As always, Modern always has a glut of good decks, or as Ari Lax said yesterday, “a scrum.”
Out of the Top 100 finishing players from Saturday, there were 34 distinct archetypes. Now, that doesn't mean they all came with equal representation, but there are an arbitrarily large amount of viable archetypes. Multiple Blue-Red Thing in the Ice decks—with Prowess and Ascension—multiple ramp decks, multiple Eldrazi decks, aggro decks, heck, even multiple control avenues get in the mix. (Although Corey Burkhart advised that no one play his deck...)
There's tons of play in Modern as usual. There's a reason this weekend was the largest Texas Grand Prix of all time.
Enough jibber-jabber. Here's a table.
|Archetype||# in Top 100|
|Death's Shadow Aggro||6|
|Bring to Light Scapeshift||2|
|Red-Green Through the Breach||1|
Sometimes its worthwhile to collapse this into various main archetypes, but after various iterations, nothing aptly represented the data better than this. At least not without some serious kajiggering.
Though there has been wanton fear concerning Dredge, so far, that seems overblown. It's the second-best-performing archetype, representing 8% of the metagame, and its ceiling doesn't seem much higher. At best, Dredge looks like it will settle into the format as an Affinity analogue. When players start shaving their sideboard removal because they lost the fear, it will rise. But when people respect it— when Dredge has to win by casting Golgari Grave-Trolls and Stinkweed Imps—it is quite the beatable deck.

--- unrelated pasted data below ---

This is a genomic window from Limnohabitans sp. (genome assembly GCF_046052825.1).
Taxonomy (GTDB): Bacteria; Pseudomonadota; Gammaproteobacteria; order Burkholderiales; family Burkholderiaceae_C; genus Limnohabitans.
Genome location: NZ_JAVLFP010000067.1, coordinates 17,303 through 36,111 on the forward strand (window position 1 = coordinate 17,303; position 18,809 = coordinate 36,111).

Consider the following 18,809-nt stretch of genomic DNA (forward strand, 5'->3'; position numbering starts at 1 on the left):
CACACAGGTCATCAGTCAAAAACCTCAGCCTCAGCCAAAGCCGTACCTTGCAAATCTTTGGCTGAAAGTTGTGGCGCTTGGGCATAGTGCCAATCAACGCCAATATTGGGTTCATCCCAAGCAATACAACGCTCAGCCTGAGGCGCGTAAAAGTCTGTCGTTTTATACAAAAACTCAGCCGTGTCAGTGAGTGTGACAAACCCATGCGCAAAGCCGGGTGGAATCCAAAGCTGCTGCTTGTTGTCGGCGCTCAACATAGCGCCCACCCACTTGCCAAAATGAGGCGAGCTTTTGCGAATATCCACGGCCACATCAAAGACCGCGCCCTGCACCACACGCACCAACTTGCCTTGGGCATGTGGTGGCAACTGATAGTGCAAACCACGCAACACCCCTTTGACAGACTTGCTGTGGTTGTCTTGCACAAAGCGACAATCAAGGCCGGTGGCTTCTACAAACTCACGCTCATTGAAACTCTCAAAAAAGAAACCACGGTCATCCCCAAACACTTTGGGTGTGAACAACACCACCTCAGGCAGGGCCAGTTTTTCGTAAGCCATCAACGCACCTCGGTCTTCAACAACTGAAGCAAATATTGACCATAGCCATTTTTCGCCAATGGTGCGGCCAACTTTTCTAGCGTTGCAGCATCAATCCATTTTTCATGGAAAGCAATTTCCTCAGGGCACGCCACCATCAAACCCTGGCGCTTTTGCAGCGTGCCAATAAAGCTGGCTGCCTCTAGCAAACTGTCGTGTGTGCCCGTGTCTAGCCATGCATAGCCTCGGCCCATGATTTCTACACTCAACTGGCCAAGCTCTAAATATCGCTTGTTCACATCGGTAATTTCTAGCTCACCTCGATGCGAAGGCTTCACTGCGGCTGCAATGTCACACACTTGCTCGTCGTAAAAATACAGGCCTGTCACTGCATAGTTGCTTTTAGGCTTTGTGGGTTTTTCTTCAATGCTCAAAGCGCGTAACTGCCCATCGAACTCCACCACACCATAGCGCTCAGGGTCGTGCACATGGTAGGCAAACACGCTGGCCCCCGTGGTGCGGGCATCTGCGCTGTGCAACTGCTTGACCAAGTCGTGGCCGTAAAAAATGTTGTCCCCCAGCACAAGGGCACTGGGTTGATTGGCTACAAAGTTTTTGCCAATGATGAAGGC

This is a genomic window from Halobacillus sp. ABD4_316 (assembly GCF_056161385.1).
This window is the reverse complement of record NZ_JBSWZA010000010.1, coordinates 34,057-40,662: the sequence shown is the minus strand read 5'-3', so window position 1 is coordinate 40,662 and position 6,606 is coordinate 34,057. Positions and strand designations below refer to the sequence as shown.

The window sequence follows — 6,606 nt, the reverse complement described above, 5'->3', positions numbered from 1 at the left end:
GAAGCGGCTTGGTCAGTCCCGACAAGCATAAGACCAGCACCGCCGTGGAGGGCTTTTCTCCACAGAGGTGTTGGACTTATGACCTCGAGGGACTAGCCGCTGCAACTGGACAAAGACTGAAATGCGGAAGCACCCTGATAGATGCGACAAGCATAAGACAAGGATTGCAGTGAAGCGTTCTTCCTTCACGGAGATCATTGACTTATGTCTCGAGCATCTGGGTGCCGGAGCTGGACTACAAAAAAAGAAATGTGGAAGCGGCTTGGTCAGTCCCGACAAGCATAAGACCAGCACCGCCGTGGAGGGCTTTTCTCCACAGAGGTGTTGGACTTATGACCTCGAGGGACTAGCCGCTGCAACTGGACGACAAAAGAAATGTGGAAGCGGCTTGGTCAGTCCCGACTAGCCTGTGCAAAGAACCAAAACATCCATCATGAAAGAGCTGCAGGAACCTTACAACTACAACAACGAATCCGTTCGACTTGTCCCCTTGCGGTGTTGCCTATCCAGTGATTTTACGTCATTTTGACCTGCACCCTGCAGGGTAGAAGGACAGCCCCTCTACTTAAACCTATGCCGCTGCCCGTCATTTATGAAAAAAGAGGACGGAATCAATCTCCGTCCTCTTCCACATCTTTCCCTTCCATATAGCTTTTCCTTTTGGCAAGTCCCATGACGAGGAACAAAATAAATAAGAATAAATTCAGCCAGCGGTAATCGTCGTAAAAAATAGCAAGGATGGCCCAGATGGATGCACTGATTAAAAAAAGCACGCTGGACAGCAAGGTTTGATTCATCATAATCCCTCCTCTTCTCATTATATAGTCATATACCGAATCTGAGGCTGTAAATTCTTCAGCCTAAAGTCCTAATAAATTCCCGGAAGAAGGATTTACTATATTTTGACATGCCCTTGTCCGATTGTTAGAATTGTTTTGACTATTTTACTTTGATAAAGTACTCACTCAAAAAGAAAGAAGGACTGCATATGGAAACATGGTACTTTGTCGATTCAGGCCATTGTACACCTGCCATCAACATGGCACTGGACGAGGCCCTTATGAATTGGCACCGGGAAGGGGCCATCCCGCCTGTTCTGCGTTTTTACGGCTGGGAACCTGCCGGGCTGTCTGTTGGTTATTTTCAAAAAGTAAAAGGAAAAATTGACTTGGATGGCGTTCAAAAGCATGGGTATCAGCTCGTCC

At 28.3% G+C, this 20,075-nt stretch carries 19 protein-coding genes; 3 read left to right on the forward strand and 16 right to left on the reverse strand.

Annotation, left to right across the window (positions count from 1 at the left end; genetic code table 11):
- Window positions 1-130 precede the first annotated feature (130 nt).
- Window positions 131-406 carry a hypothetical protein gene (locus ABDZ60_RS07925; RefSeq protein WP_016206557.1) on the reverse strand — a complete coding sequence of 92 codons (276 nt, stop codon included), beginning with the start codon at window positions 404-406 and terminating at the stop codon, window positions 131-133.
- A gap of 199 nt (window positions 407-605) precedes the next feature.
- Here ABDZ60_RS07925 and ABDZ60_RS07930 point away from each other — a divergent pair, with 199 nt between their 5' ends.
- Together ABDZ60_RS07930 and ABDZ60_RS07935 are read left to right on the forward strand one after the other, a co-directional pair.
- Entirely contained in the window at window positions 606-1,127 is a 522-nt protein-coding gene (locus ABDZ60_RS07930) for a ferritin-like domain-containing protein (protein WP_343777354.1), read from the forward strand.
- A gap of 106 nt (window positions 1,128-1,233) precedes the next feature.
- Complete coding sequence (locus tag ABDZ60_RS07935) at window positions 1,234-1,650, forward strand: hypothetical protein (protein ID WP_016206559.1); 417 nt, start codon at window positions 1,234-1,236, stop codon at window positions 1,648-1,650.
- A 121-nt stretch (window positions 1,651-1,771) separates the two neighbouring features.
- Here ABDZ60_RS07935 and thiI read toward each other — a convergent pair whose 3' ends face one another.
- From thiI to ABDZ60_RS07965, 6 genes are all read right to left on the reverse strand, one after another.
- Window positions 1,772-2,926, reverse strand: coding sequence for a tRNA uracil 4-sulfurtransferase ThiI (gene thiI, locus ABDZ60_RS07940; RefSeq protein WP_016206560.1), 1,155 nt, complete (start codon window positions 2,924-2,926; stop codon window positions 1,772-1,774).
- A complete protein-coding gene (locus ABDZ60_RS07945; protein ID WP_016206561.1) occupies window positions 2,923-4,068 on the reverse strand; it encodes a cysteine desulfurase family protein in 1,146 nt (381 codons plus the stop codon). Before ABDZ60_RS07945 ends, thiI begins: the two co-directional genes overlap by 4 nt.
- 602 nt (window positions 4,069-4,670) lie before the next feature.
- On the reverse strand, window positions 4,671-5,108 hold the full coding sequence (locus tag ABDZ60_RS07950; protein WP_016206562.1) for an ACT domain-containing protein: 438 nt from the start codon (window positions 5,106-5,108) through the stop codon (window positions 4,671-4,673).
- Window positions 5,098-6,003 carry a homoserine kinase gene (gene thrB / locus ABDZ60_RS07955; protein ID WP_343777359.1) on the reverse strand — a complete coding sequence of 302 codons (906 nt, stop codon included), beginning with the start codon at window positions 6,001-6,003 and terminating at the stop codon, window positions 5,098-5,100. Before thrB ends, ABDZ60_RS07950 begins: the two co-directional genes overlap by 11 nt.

As a larger statement about the format—the top six performing archetypes are eminently aggressive, with Bant Eldrazi being the closest thing to “Midrange” in the bunch. Totaling that up, it's 46 decks in the Top 100 where you can expect pressure early and strong just from the top-performing archetypes. (Yes, I didn't include TitanShift as “aggro.” Feel free to counter.)
Right below the aggro and TitanShifts are Jund and Abzan, just shy of 10% of the metagame (unless you lump in Abzan Company too). These seem the reactive decks of choice, but that's only if you haven't already chosen an aggressive strategy.
The “true” combo decks seem a thing of the past, with nary an Ad Nauseam to their name, with the pure Scapeshift seeming the closest we have.
The biggest difficulty of the archetype names so far is the constant merging and unmerging of the Scapeshift and Through the Breach combos. Some decks are just Scapeshift, some add Through the Breach. Some just have Through the Breach and Valakut, and some have just one Scapeshift—and sometimes just Scapeshift in the board.
It's safe to say that Primeval Titan–based decks are doing well in Modern, but the best shell on any given weekend is still up for grabs. Although, it seems that Amulet of Vigor isn't one of the cards to choose.
As far as fun archetypes that have shown up more recently outside of Dredge, I'm a big fan of Madcap Moon. It's the latest evolution of Blue Moon which has adapted to include the two-card combo of Madcap Experiment and Platinum Emperion.
Which brings up the hidden data from this chart—decks with maindeck Blood Moon. They don't rise to the level of an archetype, but more and more players talk about the power of dropping that in the first game, and preferably on the second turn with Simian Spirit Guide. “Hate cards” like Blood Moon and Chalice of the Void are still extremely powerful early. There's even one TitanShift player cutting the Lightning Bolts from his main deck for a full suite of Chalices.
Aggro is still good in Modern, and even the Midrange and Control decks must interact very early on, but the fall of combo, the rise of Dredge, and the advantage gained from Blood Moon are just some of the takeways from the Top 100 Players' Archetypes here at Grand Prix Dallas-Fort Worth.